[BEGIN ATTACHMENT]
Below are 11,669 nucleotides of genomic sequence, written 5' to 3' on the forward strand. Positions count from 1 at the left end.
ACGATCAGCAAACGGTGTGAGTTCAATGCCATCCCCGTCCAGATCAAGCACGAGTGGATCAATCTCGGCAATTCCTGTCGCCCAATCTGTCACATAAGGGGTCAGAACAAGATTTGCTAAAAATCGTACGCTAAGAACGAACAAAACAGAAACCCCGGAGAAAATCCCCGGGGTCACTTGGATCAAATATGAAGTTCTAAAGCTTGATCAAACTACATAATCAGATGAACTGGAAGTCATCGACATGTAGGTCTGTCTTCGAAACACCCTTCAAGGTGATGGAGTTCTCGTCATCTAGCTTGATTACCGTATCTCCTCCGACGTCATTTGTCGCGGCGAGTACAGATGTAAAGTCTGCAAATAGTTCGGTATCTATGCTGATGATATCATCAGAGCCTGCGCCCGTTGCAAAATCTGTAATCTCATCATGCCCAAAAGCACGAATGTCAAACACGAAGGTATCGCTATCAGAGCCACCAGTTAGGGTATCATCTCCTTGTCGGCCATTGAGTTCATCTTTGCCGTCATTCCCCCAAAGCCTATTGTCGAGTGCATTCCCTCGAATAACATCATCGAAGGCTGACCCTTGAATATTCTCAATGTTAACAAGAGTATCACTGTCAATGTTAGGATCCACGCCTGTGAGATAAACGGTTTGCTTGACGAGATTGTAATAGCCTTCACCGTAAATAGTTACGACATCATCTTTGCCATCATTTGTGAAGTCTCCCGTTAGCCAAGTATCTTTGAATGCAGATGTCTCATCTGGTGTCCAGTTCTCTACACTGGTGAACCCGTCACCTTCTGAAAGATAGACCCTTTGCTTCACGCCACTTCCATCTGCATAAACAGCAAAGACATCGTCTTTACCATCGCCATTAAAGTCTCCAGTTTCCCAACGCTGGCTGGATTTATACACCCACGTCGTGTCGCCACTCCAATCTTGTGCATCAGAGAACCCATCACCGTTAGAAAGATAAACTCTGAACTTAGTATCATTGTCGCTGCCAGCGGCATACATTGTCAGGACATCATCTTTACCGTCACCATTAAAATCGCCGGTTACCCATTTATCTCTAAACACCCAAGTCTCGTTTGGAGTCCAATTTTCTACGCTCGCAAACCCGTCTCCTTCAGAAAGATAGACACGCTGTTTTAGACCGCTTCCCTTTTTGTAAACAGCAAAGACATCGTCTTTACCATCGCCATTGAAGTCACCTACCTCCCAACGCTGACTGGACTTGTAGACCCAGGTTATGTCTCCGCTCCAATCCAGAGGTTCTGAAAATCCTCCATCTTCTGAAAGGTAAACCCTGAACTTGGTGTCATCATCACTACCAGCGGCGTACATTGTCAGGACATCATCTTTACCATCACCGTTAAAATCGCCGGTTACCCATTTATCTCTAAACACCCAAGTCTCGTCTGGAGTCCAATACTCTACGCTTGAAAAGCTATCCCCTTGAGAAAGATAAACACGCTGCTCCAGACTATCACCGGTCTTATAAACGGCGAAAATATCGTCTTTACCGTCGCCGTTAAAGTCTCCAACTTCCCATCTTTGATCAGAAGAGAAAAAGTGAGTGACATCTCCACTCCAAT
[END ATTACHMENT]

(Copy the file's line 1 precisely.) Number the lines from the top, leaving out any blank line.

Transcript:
Below are 11,669 nucleotides of genomic sequence, written 5' to 3' on the forward strand. Positions count from 1 at the left end.